Abstract: This study seeks to further break down the concept of reactivity through the implementation of a covert and overt observation system. Through the utilization of a changing criterion design, the DV of staff engagement levels during recess, an unstructured time with few demands placed on the staff was established in baseline. Subsequent phases of covert and overt observations were carried out wherein during the covert observation phase, the experimenter observed the staff members in an obvious manner but did not reveal to staff members the specifics of the observation. The overt observation phase included a school wide meeting where staff members were made aware of the details of the observation and the operational definitions of the dependent measure, thus the subject of the observations were no longer a mystery to staff members. Additional posting of the observation topics were made available to staff members through email. The engagement levels for all phases were measured and sustainability of behavior change was also examined.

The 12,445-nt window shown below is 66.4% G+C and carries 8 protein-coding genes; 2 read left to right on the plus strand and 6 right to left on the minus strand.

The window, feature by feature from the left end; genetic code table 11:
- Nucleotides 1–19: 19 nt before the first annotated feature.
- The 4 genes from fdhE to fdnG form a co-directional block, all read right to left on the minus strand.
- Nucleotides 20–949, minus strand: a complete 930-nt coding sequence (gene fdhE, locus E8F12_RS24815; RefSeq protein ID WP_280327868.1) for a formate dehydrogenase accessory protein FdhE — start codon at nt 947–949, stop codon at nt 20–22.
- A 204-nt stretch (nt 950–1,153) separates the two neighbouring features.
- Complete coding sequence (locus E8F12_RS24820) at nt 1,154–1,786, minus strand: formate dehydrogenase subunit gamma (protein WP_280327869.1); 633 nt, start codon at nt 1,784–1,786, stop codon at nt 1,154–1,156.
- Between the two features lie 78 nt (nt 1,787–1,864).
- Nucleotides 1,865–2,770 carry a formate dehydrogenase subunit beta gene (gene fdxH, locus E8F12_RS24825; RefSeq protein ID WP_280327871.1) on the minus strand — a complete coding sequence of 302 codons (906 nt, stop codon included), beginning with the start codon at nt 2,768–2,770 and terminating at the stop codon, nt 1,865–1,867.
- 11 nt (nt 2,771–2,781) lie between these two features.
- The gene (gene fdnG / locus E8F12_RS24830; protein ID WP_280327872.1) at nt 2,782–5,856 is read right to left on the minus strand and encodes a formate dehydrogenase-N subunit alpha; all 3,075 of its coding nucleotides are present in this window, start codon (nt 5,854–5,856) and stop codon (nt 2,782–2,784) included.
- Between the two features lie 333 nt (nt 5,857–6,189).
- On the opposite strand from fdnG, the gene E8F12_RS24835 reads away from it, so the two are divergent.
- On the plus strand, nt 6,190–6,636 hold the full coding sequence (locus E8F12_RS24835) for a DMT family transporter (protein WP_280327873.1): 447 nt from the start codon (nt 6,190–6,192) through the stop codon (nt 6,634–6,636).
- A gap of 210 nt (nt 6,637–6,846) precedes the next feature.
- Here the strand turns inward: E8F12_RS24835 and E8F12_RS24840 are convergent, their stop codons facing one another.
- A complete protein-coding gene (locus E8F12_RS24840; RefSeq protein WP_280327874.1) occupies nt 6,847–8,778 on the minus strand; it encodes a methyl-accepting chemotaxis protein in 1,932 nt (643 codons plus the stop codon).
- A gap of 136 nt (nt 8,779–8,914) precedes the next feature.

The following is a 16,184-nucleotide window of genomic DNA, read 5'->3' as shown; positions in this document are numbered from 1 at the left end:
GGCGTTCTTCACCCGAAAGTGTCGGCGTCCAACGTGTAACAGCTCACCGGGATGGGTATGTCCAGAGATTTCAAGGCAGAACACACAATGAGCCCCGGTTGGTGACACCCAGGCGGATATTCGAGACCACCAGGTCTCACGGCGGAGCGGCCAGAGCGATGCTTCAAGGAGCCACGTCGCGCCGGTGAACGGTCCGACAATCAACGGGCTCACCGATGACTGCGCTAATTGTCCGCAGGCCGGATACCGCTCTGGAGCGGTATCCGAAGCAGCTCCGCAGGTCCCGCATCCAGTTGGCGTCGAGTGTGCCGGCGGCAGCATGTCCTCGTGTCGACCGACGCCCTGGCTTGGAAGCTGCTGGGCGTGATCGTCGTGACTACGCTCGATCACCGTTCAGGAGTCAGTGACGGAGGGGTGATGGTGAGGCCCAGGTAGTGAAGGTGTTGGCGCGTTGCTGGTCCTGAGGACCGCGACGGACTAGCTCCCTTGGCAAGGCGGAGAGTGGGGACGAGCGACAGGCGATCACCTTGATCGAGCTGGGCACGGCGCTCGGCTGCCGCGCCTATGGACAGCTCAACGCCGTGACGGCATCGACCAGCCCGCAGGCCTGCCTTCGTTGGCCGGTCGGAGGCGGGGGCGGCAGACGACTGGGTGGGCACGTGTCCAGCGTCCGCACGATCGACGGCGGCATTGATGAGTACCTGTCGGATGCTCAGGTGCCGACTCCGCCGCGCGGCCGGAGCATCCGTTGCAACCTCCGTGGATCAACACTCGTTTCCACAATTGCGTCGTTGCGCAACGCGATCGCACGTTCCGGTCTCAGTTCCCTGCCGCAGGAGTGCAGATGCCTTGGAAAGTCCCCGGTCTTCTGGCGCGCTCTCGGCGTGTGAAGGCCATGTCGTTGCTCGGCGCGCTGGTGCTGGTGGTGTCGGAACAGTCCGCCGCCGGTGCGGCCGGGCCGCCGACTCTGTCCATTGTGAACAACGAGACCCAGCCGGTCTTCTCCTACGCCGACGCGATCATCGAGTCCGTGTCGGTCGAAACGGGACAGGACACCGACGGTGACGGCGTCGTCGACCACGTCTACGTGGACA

113. Peer-Management as a Supervisory Strategy in Community-Based Residences
Area: OBM; Domain: Applied Behavior Analysis
JENNIFER DOHERTY (Evergreen Center), Jennifer M. Silber (Evergreen Center), Gordon A. DeFalco (Evergreen Center)
Abstract: Providing consistent supervision for direct care workers in community-based residential homes for people with developmental disabilities historically has been a problem. In this study peer management was evaluated as a supervision strategy to increase staff compliance with job requirements. Twelve direct care staff working in two community-based residences for adults and one for children participated in the study. Peer management involved having paired staff complete daily checklists of their matched peer on completion of specific job assignments and giving them the checklist as feedback on their performance. In addition, supervisors conducted weekly checks, which were then faded to every other week, to ensure completion of job assignments as well as completion of the checklist by the peer monitor. A multiple baseline design across residential homes was implemented to evaluate the experimental effects. Results showed that peer management can be an effective supervisory strategy, however, peer alliances or conflicts may affect the supervisory process and strategies should be evaluated in future studies to reduce this possible problem.
114. Improving Reliability of Staff Supervision; Development of an Agency Wide Plan
Area: OBM; Domain: Service Delivery
CHRISTIAN A. BENAVIDES (BEACON Services), Ann Filer (BEACON Services), Robert K. Ross (BEACON Services)